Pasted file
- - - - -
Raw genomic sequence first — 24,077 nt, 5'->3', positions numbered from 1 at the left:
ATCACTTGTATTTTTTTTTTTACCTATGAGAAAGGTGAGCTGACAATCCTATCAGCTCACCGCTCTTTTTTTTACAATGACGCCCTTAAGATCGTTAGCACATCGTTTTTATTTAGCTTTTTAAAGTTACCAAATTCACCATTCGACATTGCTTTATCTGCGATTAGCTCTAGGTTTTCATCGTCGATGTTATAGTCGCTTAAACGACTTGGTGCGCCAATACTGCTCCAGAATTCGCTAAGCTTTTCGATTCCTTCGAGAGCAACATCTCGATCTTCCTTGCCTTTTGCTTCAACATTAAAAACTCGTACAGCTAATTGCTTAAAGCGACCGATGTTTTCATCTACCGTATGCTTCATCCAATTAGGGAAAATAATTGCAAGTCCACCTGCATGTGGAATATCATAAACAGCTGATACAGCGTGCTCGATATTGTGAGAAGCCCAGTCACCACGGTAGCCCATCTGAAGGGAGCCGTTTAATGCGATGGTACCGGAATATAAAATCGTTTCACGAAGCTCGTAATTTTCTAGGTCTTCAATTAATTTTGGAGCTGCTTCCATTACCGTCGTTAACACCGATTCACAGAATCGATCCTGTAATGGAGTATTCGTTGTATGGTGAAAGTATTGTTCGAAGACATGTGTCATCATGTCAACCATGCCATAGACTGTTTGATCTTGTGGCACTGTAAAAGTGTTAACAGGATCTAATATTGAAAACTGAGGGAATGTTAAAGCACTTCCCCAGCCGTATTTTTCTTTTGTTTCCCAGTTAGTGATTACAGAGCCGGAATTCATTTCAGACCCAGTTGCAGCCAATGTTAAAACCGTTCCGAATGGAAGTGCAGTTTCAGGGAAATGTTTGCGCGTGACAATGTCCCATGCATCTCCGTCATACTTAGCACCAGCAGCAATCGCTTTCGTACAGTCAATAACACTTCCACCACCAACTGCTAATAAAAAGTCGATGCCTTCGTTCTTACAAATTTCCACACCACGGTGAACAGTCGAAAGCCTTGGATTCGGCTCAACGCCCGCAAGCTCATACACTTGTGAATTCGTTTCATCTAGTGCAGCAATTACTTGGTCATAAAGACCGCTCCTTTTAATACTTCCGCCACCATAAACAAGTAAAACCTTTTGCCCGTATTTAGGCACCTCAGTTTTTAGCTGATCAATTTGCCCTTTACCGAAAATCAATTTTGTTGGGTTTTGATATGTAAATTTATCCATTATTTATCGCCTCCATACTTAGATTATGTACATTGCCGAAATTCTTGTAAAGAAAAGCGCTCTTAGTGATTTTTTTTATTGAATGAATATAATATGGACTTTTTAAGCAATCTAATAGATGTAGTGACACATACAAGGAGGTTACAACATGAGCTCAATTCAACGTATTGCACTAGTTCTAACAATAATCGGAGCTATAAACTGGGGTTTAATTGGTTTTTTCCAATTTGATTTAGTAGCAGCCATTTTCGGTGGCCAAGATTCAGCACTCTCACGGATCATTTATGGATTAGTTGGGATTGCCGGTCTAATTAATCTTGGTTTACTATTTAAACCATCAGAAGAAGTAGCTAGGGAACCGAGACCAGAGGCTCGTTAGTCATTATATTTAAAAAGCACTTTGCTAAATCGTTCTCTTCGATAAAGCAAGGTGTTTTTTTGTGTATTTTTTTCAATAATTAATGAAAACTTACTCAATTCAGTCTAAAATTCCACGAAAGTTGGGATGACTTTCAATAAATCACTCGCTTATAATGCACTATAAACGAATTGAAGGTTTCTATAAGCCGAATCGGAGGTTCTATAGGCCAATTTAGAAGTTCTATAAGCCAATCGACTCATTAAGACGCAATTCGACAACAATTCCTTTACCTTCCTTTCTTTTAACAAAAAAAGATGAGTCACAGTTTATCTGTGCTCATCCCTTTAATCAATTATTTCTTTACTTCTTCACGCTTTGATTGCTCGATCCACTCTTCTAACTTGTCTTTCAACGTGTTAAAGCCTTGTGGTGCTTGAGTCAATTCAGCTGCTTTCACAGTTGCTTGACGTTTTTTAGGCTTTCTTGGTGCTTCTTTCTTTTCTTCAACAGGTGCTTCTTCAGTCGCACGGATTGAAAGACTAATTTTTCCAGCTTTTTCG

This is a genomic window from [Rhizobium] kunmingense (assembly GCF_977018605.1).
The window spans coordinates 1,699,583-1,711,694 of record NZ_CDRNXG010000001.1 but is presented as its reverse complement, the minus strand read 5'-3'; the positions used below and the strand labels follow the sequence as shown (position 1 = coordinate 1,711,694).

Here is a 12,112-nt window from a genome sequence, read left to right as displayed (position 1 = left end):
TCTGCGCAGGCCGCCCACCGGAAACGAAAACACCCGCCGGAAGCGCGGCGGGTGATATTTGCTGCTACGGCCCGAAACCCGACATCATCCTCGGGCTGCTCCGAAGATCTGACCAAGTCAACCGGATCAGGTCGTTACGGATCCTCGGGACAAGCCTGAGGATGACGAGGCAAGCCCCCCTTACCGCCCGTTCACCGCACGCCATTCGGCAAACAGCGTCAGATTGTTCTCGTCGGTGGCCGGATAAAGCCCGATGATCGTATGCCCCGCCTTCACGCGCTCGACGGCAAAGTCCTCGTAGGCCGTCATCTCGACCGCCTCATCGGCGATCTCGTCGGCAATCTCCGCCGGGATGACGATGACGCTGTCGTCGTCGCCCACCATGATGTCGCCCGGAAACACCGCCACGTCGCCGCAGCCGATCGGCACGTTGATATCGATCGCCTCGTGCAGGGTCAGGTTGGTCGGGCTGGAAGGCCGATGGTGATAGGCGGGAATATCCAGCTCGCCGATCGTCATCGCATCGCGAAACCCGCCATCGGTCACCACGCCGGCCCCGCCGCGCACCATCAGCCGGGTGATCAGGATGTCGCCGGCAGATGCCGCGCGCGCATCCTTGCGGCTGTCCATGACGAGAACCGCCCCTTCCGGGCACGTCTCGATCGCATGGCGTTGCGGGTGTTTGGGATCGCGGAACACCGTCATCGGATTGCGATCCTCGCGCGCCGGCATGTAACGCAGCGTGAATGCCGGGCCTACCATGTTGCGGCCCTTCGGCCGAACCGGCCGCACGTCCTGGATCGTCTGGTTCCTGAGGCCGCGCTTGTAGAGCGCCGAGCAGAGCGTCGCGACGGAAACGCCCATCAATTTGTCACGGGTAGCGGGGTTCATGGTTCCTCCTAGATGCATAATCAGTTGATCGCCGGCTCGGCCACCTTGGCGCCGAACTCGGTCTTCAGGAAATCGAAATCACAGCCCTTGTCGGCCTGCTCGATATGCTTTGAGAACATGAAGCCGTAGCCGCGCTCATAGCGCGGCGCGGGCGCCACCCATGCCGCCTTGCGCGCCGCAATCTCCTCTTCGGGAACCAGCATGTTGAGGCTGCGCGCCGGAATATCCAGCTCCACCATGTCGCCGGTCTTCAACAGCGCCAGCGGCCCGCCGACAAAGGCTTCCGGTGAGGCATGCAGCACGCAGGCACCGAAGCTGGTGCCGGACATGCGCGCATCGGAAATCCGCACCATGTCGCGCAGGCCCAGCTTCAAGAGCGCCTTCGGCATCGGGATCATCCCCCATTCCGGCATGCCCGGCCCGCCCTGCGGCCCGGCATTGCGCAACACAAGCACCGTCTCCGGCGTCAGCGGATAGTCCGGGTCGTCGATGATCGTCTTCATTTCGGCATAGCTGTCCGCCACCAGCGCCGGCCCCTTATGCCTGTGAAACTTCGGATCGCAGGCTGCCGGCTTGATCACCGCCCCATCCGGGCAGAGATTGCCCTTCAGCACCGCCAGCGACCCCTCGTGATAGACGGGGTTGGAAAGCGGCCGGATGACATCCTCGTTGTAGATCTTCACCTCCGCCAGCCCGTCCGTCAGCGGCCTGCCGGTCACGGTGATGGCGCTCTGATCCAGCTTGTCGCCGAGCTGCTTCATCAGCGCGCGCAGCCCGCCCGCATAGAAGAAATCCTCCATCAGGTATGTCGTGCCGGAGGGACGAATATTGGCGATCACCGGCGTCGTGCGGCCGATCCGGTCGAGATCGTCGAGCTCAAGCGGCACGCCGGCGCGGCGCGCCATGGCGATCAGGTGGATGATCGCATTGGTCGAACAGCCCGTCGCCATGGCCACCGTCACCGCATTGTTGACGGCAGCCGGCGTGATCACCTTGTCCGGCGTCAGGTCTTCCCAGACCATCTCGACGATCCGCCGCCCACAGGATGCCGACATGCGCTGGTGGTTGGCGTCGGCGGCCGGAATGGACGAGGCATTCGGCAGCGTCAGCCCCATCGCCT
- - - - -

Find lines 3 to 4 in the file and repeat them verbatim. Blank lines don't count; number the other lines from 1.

This is a genomic window from [Rhizobium] kunmingense (assembly GCF_977018605.1).
The window spans coordinates 1,699,583-1,711,694 of record NZ_CDRNXG010000001.1 but is presented as its reverse complement, the minus strand read 5'-3'; the positions used below and the strand labels follow the sequence as shown (position 1 = coordinate 1,711,694).